Big Three minus one?
Will the A's ever trade one of their Big Three starters? This offseason could be the time for it to happen.
Since the end of the season, Oakland A's general manager Billy Beane has been besieged with trade offers for one -- in some cases, any one -- of his Big Three starters: Tim Hudson, Mark Mulder and Barry Zito.
Nothing new there. The A's starters have been the object of desire for some time now. Each is accomplished. Each is under 30.
"You're talking,'' said a rival general manager, "about three of the best 20 pitchers in the game.''
But while Beane has rebuffed such offers in the past, keeping the core of his pitching staff intact, this winter, it might be more difficult to resist the temptation.
For his part, Beane insists there's no sense of urgency to deal off any of his pitching studs.
"The good thing is, we don't have to do anything,'' Beane said, adding that the situation is no different this offseason than any other. If the A's are presented with a deal that will improve their club, they'll make it; if they're not, they won't.
This isn't a fire sale, or a mandate to slash payroll by moving pitching.
But a survey of other executives and scouts through the game indicate it's more likely that Beane is far more likely to pull the trigger on a deal than in the past.
"I think he's going to take every offer he can possibly get,'' said a rival general manager, "and make the best choice for the team. He's a creative guy. He's going to use the resources he has to keep the club afloat.''
In the past, Beane has refused to be pressured into moving veteran players closing in on free agency. When Jason Giambi was in his final year with the A's (2001), the first baseman was never offered around.
Two years later, when it became apparent in spring training that the A's and Miguel Tejada were far apart in negotiations and owner Steve Schott announced that an extension wasn't going to take place, Beane once more held on, rather than deal the shortstop off before losing him to free agency.
"In Tejada's case, (Beane) knew he had (Bobby) Crosby coming,'' said another executive. "With Giambi, I think he just rode the wave and thought he could win with him that year. And he knew that the rest of the team was under his control for a while and the nucleus of the team was going to be together.''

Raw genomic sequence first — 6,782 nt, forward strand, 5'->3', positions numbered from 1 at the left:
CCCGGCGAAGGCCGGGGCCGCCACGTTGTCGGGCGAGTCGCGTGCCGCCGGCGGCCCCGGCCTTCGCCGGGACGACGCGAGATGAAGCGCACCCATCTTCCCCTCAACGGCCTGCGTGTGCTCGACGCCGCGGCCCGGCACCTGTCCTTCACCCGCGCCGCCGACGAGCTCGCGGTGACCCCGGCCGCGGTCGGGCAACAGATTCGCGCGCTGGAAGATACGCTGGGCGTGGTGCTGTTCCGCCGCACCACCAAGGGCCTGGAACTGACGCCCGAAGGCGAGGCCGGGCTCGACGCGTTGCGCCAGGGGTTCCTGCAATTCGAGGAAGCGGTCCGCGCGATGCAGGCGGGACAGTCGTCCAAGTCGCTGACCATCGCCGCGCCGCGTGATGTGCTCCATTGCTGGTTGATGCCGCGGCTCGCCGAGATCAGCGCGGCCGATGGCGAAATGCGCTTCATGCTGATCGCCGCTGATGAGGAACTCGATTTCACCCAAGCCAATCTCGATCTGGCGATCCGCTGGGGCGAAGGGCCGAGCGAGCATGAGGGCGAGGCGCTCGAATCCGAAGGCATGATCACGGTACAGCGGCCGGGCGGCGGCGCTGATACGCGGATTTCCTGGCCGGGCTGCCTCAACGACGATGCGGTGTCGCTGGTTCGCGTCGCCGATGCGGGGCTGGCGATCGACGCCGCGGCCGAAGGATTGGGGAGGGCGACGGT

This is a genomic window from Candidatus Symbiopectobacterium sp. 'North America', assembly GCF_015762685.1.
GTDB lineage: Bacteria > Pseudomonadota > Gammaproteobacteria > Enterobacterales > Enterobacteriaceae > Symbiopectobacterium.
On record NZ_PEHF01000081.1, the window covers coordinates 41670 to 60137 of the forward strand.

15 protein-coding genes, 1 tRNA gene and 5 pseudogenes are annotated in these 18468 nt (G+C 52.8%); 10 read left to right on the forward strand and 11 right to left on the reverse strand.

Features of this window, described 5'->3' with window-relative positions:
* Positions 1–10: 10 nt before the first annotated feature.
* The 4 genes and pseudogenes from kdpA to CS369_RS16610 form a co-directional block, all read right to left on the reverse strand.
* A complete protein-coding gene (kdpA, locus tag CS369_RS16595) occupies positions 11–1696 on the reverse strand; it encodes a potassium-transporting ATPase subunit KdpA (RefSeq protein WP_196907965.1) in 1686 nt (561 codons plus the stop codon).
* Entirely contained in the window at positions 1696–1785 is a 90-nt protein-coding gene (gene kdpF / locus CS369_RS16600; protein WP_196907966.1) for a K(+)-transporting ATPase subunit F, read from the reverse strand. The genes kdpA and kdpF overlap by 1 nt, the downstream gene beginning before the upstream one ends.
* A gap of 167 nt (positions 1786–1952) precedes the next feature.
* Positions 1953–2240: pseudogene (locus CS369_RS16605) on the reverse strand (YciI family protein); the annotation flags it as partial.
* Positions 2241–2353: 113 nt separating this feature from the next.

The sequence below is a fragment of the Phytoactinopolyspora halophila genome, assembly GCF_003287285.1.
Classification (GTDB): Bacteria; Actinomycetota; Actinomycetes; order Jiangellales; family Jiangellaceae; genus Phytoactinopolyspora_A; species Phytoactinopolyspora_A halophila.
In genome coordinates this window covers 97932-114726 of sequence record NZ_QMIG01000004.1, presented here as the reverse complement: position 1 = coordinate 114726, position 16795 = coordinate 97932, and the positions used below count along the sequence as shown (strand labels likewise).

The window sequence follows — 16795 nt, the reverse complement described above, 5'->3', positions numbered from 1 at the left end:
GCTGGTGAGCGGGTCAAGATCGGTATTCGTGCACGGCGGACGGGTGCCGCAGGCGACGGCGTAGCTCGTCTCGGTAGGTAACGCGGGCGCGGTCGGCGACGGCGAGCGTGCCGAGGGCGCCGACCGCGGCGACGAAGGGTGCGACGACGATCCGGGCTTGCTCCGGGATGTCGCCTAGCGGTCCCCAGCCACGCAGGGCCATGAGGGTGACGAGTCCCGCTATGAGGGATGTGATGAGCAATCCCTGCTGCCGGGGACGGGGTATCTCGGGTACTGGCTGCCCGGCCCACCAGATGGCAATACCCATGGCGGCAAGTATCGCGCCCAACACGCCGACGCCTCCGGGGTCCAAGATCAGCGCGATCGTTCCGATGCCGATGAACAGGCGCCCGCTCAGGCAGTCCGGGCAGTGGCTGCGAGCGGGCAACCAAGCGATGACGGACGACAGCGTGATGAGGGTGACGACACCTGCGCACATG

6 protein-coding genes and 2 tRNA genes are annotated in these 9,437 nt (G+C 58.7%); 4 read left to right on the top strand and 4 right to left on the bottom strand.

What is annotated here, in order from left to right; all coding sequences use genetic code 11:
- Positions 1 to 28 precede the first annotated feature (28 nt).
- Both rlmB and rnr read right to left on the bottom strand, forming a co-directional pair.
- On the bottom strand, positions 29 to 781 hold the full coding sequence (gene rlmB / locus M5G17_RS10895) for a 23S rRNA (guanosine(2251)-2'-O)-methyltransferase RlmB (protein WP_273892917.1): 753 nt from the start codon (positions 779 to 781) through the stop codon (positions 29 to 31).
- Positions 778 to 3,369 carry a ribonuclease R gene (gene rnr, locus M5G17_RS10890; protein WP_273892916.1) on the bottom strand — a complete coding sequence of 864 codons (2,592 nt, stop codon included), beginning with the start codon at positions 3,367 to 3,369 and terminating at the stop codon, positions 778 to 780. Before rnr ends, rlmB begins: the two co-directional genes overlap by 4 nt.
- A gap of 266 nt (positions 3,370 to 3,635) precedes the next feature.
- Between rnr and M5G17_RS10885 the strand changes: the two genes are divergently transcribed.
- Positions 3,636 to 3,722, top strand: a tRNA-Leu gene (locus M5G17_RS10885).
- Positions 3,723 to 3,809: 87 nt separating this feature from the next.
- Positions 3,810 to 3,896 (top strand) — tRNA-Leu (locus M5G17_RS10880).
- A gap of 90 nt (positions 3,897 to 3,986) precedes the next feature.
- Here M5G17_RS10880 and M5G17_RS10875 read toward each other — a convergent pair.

|“||I think he's going to take every offer he can possibly get, and make the best choice for the team. He's a creative guy. He's going to use the resources he has to keep the club afloat. ”|
|— A rival GM on Billy Beane|
Now, however, the clock is ticking for the A's. While third baseman Eric Chavez agreed to a multi-year extension, the rest of the roster is either young or about to move on (outfielder Jermaine Dye, catcher Damian Miller).
Oakland's mid-market standing means Beane doesn't have capability of retaining his own free agents -- much less the premier ones on the market.
"Unless you're the Red Sox or the Yankees,'' said an executive from another club, "you can't sustain this forever. I think Billy's smart enough to realize that he might have to go backward a little, so than he can turn it around quicker.''
Even without one of the Big Three, the A's are still good enough to be an above .500 team. No one expects the complete bottoming out that the A's faced in the mid-90s when the development system was stripped bare.
"That farm system has been pretty fertile,'' said another GM with admiration.
But in the AL West, with the Angels coming off a division title, the Rangers showing vast improvement and the Mariners committed to spending enough to regain their competitiveness, now might be a good time to move some money, stockpile prospects and get ready for another run in a season or two.
So, who goes?
"Realistically, Hudson is the guy to move because he only has a year left,'' said one GM.
Hudson has the second-best winning percentage among active pitchers -- behind only Pedro Martinez.
Zito is a former Cy Young Award-winner, who despite two relatively disappointing seasons, is still just 26 -- with two more years at affordable money ($4.8 million in 2005; $7 million in 2006). Mulder might be the most valuable of all three, with an average of 18 wins over the last four seasons. Successful, hard-throwing lefties may be the rarest commodity in the game.
"All three are valuable,'' concludes an NL GM. "In their own way, they all bring their own pluses to the table. Anybody who can get any one -- if they are going to be dealt -- would be foolish not to try.''
Sean McAdam of the Providence (R.I.) Journal covers baseball for ESPN.com.